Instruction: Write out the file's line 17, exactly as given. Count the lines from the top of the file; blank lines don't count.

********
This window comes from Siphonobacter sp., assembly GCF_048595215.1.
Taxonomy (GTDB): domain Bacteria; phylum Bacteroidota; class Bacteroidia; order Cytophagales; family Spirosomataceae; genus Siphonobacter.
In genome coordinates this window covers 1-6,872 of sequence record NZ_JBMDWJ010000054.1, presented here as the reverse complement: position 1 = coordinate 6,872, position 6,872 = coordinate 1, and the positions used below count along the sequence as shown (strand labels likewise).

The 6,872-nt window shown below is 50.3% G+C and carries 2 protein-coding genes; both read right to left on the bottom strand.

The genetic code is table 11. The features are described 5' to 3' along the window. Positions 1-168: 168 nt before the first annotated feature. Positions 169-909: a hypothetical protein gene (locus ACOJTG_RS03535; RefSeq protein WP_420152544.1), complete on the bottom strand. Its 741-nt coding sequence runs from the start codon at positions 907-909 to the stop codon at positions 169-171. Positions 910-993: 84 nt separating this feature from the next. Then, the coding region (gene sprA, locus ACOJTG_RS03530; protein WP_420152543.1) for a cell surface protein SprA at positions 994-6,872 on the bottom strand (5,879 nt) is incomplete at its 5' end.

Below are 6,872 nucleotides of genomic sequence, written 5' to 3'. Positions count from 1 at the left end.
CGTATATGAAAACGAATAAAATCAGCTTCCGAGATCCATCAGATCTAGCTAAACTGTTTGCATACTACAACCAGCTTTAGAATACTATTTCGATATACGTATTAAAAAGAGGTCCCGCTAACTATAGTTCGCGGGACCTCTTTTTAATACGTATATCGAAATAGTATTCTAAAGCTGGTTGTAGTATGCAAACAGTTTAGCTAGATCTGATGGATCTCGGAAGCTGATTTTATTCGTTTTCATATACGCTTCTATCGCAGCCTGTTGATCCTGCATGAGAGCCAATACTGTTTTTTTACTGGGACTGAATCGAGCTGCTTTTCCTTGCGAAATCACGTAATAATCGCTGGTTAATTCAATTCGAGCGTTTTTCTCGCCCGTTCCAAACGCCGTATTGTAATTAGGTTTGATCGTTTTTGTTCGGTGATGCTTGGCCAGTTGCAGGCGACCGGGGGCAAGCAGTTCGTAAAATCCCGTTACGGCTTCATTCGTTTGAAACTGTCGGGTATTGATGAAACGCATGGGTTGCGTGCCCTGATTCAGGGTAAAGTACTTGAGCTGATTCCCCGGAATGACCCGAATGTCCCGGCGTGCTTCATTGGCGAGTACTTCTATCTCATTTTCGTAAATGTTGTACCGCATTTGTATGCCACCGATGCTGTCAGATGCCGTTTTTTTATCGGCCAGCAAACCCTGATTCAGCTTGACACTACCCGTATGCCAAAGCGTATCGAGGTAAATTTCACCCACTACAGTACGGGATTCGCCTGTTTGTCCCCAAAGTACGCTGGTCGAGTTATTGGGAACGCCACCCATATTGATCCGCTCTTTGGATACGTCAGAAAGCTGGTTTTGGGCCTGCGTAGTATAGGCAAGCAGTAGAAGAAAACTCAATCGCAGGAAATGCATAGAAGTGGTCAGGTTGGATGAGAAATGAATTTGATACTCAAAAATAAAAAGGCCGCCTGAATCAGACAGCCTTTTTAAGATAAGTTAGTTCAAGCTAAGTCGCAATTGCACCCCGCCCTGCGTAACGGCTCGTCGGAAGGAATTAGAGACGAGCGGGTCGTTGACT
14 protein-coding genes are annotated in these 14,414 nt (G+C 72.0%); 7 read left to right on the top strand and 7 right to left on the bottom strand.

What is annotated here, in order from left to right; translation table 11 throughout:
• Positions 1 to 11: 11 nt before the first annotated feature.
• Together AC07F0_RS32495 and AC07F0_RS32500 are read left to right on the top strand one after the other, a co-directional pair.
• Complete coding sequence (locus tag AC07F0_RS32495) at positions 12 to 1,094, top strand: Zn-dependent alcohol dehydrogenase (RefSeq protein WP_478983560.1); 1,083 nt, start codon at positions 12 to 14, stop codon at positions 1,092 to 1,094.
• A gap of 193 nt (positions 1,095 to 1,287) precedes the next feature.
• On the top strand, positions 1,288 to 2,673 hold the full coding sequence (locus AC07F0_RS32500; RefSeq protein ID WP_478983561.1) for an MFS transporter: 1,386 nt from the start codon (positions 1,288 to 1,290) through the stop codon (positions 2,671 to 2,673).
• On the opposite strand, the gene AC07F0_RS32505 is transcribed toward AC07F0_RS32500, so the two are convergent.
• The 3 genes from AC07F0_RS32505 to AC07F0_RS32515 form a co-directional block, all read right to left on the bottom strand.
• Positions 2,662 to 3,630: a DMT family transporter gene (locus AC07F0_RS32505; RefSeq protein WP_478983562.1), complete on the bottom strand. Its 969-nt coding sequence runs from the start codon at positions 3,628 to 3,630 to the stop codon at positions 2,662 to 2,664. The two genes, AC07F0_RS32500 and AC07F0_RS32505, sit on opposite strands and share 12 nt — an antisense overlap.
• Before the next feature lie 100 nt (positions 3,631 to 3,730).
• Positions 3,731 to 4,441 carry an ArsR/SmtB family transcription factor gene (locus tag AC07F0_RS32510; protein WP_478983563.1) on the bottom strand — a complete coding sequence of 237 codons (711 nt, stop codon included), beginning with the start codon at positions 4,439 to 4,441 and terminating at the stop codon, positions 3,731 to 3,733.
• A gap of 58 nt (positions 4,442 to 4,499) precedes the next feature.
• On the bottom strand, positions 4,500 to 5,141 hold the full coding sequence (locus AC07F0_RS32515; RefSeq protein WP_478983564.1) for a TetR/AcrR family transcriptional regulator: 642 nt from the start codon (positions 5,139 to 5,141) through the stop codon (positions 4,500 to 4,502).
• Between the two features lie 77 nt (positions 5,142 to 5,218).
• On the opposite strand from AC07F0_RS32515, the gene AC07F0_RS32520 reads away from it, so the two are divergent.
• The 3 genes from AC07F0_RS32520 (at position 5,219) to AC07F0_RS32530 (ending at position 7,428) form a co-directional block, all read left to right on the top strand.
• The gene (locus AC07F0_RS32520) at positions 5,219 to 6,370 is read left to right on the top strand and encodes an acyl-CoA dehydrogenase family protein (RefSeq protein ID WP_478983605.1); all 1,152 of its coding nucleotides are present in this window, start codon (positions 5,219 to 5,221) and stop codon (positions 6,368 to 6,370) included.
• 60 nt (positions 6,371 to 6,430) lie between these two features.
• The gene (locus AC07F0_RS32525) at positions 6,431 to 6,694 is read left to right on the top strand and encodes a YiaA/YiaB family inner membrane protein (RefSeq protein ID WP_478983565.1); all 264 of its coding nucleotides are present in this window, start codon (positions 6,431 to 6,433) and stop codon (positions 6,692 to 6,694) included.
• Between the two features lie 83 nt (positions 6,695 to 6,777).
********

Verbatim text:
• Positions 2,662 to 3,630: a DMT family transporter gene (locus AC07F0_RS32505; RefSeq protein WP_478983562.1), complete on the bottom strand. Its 969-nt coding sequence runs from the start codon at positions 3,628 to 3,630 to the stop codon at positions 2,662 to 2,664. The two genes, AC07F0_RS32500 and AC07F0_RS32505, sit on opposite strands and share 12 nt — an antisense overlap.